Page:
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How Twitter Decides What to Place in Your Stream

It's not what you think.

Asa Mathat

Earlier this week, Twitter began adding content to users’ timelines, and it says it’s going to keep doing that.

But Twitter hasn’t really explained how it’s doing that — and the bits of information it has offered are confusing.

Let’s try to clear it up.

Right now, when Twitter inserts a tweet into your timeline from someone you don’t follow, it offers a short header that tries to explain why it’s there. For instance, you might see a tweet from a stranger, along with a label saying that a friend you follow on Twitter favorited the tweet, or follows the account that generated the tweet.


So you might think — reasonably — that you’re seeing that tweet because of your friends’ actions.

Not exactly.

Sources familiar with the update say Twitter’s algorithm searches for popular tweets in your “social graph,” marked by actions like favorites and retweets. But it’s not showing you those tweets specifically because of one of your pal’s actions — it’s showing it to you because lots of your pals have shown interest in that tweet.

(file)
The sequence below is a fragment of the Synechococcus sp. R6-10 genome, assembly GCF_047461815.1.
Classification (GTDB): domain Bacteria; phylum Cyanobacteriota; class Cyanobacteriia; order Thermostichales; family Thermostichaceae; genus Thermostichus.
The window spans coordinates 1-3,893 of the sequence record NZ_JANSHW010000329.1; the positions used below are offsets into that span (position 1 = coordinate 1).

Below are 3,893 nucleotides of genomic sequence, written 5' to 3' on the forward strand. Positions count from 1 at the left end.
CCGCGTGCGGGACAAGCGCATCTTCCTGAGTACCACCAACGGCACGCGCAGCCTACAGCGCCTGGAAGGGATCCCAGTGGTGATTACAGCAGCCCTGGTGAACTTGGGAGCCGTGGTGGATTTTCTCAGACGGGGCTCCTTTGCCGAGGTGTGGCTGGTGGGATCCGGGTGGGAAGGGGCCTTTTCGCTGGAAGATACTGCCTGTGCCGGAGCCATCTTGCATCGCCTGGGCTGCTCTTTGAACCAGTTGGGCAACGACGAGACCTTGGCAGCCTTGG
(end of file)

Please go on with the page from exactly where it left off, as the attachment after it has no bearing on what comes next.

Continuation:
This means that every tweet you favorite won’t appear in someone else’s feed — it would require engagement from a number of other people, too.

Still, Twitter’s move might end up changing the way users treat the fave. Even if 50 other people favorite a tweet that Twitter surfaces, if your name is the one included in the label it certainly looks and feels like an endorsement, regardless of your intention.

That’s one of the reasons people familiar with the algorithm say that Twitter is thinking about alternate, and hopefully less confusing, ways to indicate why you’re seeing one of the tweets it found for you.

This new experiment is similar to others Twitter has introduced. MagicRecs, a Twitter tool created in May 2013, sends alerts to users when a bunch of people in their network favorite a tweet or follow someone new. Essentially, it’s just another way for users to discover new content.

The new algorithm, however, isn’t part of MagicRecs. In fact, it’s a completely separate team. Director of Product Management Trevor O’Brien, who’s leading the new charge, was still with YouTube when MagicRecs started, these sources said. Now, it will be up to O’Brien and his team to get users on board with Twitter’s new algorithm — and help them understand exactly how it works.

This article originally appeared on

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